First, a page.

Cast: Kriti Sanon, Pankaj Tripathi, Sai Tamhankar, Supriya Pathak, Manoj Pahwa
Director: Laxman Utekar
A woman’s life is barely her own. Her autonomy over her body is more often than not determined by the environment around her. Society, socialisation, economy and politics all determine the agency a woman has over her body.
In Mimi, a stunning 25-year-old dancer has the autonomy to make the decision to become a surrogate to fund her Bollywood dreams. However, her agency over her own body ends the moment the American couple who employed her abandon their plans. Mimi is then left to make the decision of what happens to her and the child in her womb.
While it is a little disappointing that we already see all of that in the trailer, the second act takes the film in a different direction. We see Mimi, heartbroken over the betrayal and the obvious loss of her dreams, decide to complete her pregnancy and after giving birth to the baby, raise him as her own.
Mimi, with its subject matter, is obviously an emotional watch. The film has a lot of heart. It uses its characters in a way to evoke emotions from the audience. However, that does not salvage it from its misses.
For starters, Mimi is written as a journey for the protagonist who matures with responsibility. However, it comes across as a counterpoint to ambition. While Mimi’s dreams might look too big to her parents and her society, they are still valid and legitimate dreams. But the makers treat her as an air-head with no real chance of accomplishing something. So when she has the baby, it’s treated as a blessing that saved Mimi from a failed career. It’s like ‘thank god the baby made her grow up.’
The film also tries to be woke but with no real nuance to the issues it brings up. It’s a criticism of commercial surrogacy, how foreigners with a lot of money exploit women from third world countries where surrogacy laws aren’t strict. However, it never really shows us how race can be a big part of this exploitation. The white couple gets its redemption arc. There is a lot of casual colourism in the film, given how Mimi’s kid is white. On the other hand, there are also undertones of white saviour complex, how the decision made at the end by the white woman decides Mimi and her son’s future.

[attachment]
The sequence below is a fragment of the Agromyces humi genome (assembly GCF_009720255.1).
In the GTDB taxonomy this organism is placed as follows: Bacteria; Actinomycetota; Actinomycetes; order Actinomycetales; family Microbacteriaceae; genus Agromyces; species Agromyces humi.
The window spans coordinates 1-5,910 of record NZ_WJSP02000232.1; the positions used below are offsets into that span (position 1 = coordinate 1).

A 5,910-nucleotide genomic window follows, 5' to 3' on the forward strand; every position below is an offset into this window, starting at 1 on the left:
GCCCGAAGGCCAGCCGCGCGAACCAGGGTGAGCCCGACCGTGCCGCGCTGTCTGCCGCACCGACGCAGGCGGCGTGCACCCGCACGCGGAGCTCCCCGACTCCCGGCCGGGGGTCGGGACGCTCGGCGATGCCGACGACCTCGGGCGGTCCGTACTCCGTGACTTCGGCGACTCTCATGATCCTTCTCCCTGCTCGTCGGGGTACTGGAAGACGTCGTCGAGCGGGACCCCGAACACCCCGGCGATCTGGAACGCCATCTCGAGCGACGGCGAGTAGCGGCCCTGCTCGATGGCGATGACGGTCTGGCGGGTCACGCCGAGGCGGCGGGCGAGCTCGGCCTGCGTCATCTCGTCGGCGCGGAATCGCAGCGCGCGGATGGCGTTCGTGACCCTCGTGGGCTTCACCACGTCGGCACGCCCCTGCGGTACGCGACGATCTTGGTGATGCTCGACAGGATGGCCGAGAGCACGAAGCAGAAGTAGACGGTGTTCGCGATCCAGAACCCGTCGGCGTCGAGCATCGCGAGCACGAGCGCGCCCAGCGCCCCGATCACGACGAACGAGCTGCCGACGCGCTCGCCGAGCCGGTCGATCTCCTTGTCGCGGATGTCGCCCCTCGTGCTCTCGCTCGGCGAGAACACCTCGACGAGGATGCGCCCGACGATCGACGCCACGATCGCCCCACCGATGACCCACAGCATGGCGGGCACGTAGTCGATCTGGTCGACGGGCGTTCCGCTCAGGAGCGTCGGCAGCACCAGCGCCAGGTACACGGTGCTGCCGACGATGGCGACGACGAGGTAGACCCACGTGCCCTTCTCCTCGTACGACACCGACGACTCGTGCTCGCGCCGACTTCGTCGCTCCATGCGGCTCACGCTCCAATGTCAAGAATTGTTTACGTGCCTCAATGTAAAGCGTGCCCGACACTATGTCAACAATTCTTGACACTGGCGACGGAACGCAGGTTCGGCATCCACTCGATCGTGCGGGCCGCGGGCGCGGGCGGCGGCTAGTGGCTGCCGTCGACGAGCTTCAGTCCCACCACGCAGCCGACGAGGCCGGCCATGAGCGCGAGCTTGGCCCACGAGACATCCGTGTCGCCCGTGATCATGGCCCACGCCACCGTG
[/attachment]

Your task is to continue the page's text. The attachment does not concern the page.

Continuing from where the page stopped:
Mimi presents itself as a woman-centric film. However, Kriti Sanon’s character goes on an anti-abortion rant, saying that if killing a child out of the womb is wrong, so is killing the foetus. However, by doing so, Mimi not only undermines the rights of women who have their own choice, but her fellow surrogates too, who are otherwise trapped in this situation.
Then there are a bunch of issues that are mentioned but not explored. We see a really skewed take on disability. Adoption in the film is tinged with the aforementioned white saviour complex. (Garth Davis’ Lion is a good film to watch on this topic). There is also an attempt to show religious unity, but they end up perpetuating stereotypes.
The actors in Mimi are amazing. This is easily one of Kriti Sanon’s best performances. Her hard work shows, but unfortunately she is limited by the writing. Pankaj Tripathi is as usual the delight of the film, and his character is the best-written by Utekar and Rohan Shankar.
Sai Tamhankar gives him a tough competition. But her character is pretty half-baked. Manoj Pahwa and Supriya Pathak are underutilized, especially the latter who in many scenes just cries while Pahwa is delivering all the dialogues. Evelyn Edwards and Aidan Whytock do enough with what they got.
In a nutshell, Mimi is a women’s film written by men. Having said so, it also has its own endearing moments. It is also quite funny in places, with certain scenes getting their punchline right. Watching Pankaj Tripathi interact with Manoj Pahwa and Supriya Pathak is also a delight.
Mimi dropped four days early before its due date on Netflix and Jio Cinema. No harm in giving it a watch.